Kohle Merry

Development of a Home-Based Physical Therapy Intervention for Individuals with Achilles Tendinopathy
Why did you decide to pursue a graduate degree?

Graduate school is an amazing opportunity to explore complex problems which may or may not have a singular answer. Chasing exploration to such depths is fascinating to me, and working towards creating a harmonious relationship between academia and clinical practice is fundamental to offer better treatments for musculoskeletal conditions. With technological development pertaining to healthcare outpacing the rigour of the scientific process, there is a growing need for clinician-scientists to ensure health technologies are deployed in an evidence-based way.

Why did you decide to study at UBC?

British Columbia has always been home to my family. In a fortunate series of events, UBC is also a world-class institution with global reach that houses experts in a variety of fields. Rehabilitation Sciences and the Department of Physical Therapy offered a fantastic option for pursuing training as a clinician-scientist. My supervisor, Dr. Alex Scott, is a world-renowned expert in tendon mechanobiology and innovator in the field of musculoskeletal physical therapy. In conjunction with my supervisory committee, Dr. Scott’s mentorship offers me fantastic scientific, clinical, and professional development as I pursue training as a clinician-scientist.

What is it specifically, that your program offers, that attracted you?

The Masters in Physical Therapy and PhD dual-degree program is a relatively new program offered selectively at Canadian institutions. The ability to integrate my research and clinical training allows me the opportunity to reduce the research-practice gap while also broadening my personal skill set. I am fortunate enough to work in the Department of Physical Therapy which offers an outstanding support network and has a demonstrated track record, with clinical and research trainees going on to achieve greatness in all facets of rehabilitation.

What was the best surprise about UBC or life in Vancouver?

Having grown up around Vancouver and having done my undergraduate at UBC, I am still impressed with the multidisciplinary nature of UBC. There is always someone new to encounter who will teach you something about life, about a topic new to you, or if you’re lucky enough, both. The people are what make UBC.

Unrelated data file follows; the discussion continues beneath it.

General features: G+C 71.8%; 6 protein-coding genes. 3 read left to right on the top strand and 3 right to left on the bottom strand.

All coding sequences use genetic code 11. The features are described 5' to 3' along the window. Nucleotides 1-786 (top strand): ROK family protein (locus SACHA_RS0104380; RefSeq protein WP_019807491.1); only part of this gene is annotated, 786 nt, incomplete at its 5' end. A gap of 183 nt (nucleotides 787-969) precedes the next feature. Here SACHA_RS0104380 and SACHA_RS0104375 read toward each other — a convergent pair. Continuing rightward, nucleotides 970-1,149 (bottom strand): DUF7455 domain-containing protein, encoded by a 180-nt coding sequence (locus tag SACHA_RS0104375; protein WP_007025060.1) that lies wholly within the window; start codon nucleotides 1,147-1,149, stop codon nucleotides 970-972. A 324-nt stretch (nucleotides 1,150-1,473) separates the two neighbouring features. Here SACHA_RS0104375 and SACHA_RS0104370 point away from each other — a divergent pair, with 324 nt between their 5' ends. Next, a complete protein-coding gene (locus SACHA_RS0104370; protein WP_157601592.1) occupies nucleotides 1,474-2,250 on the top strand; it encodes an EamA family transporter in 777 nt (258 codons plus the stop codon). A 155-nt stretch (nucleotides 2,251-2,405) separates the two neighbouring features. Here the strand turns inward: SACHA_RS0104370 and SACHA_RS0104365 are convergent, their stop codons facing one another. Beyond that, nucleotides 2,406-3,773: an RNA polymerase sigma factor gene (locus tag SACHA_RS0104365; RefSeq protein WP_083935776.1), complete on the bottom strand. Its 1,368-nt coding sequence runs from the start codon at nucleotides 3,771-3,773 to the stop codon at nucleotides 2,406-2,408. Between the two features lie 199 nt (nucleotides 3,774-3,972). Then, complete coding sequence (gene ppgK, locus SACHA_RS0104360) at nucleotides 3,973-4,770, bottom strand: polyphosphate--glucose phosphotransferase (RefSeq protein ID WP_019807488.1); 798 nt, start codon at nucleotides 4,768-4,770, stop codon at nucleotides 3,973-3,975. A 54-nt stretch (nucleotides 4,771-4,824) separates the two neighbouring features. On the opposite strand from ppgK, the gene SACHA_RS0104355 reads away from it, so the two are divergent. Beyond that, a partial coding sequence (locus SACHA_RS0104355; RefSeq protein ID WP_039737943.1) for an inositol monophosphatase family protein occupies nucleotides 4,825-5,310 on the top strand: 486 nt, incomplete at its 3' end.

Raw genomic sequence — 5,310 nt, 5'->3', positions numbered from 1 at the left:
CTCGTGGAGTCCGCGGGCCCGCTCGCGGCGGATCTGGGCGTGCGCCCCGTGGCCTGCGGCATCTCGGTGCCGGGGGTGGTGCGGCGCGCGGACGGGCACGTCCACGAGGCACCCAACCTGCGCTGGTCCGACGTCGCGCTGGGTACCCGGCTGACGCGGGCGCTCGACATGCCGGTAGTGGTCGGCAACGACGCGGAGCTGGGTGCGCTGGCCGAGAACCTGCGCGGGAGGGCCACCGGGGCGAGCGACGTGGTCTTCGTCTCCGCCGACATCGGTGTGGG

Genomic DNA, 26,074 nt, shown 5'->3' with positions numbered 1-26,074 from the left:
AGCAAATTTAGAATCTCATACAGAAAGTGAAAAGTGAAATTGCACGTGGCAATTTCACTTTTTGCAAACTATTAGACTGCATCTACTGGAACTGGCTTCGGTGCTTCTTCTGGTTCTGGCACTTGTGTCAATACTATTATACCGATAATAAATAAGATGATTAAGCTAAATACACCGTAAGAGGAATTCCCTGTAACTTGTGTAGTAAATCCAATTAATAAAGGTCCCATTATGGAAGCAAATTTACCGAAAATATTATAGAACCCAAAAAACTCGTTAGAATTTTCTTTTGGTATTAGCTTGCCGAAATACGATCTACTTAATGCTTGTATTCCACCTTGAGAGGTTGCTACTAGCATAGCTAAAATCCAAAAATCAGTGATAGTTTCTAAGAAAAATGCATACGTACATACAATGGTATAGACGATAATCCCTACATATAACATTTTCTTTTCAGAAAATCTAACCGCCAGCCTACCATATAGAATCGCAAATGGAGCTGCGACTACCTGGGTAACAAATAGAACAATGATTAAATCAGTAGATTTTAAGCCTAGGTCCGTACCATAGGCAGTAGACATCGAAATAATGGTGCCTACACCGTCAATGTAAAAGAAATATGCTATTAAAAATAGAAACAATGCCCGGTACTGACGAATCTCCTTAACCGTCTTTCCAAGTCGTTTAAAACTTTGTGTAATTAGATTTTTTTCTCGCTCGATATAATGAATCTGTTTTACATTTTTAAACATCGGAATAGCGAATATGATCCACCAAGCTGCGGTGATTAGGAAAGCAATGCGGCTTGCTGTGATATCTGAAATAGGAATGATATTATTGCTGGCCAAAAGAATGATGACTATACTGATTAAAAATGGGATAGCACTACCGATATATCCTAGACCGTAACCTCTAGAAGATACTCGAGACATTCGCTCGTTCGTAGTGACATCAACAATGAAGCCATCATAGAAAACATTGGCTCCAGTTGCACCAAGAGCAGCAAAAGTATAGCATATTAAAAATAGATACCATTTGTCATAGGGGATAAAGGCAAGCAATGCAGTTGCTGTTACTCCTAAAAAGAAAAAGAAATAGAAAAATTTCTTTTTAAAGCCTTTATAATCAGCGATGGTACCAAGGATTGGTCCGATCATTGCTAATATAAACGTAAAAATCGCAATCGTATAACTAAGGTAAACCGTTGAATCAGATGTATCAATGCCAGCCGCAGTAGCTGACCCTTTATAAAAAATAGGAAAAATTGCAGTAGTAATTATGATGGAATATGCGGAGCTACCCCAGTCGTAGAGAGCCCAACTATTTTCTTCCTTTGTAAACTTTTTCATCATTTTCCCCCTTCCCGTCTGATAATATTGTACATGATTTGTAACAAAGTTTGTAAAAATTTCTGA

UBC is a world-class institution with global reach that houses experts in a variety of fields.
What aspects of your life or career before now have best prepared you for your UBC graduate program?
  1. Having diverse training and excellent mentors. Even within my engineering degrees I was fortunately able to pursue diverse training environments and multidisciplinary projects.
  2. Getting involved beyond academics. Clubs, teams, and student associations have provided me with so many experiences over the years that have helped me to grow academically, professionally, and as a person.
  3. Being open to experience. As a very linear thinker, I always needed to have a plan; however, being driven yet flexible has gotten me to where I am today.
What do you like to do for fun or relaxation?

In my personal time, I enjoy working out, baking bread, and am constantly trying to read more for leisure.

What advice do you have for new graduate students?

Be comfortable with being uncomfortable. Whether referencing new experiences, new people, or new ideas, graduate school necessitates being uncomfortable so that you can grow. Learn to embrace this. Also, if you haven’t already, find your own way to de-stress. Graduate school asks a lot out of you and balancing your work with other activities will make your working time focused and purposeful. Lastly, don’t forget to enjoy it. It’s easy to get caught in the weeds writing papers or studying for exams, but graduate school is one of the best times of your life. Enjoy the ride.


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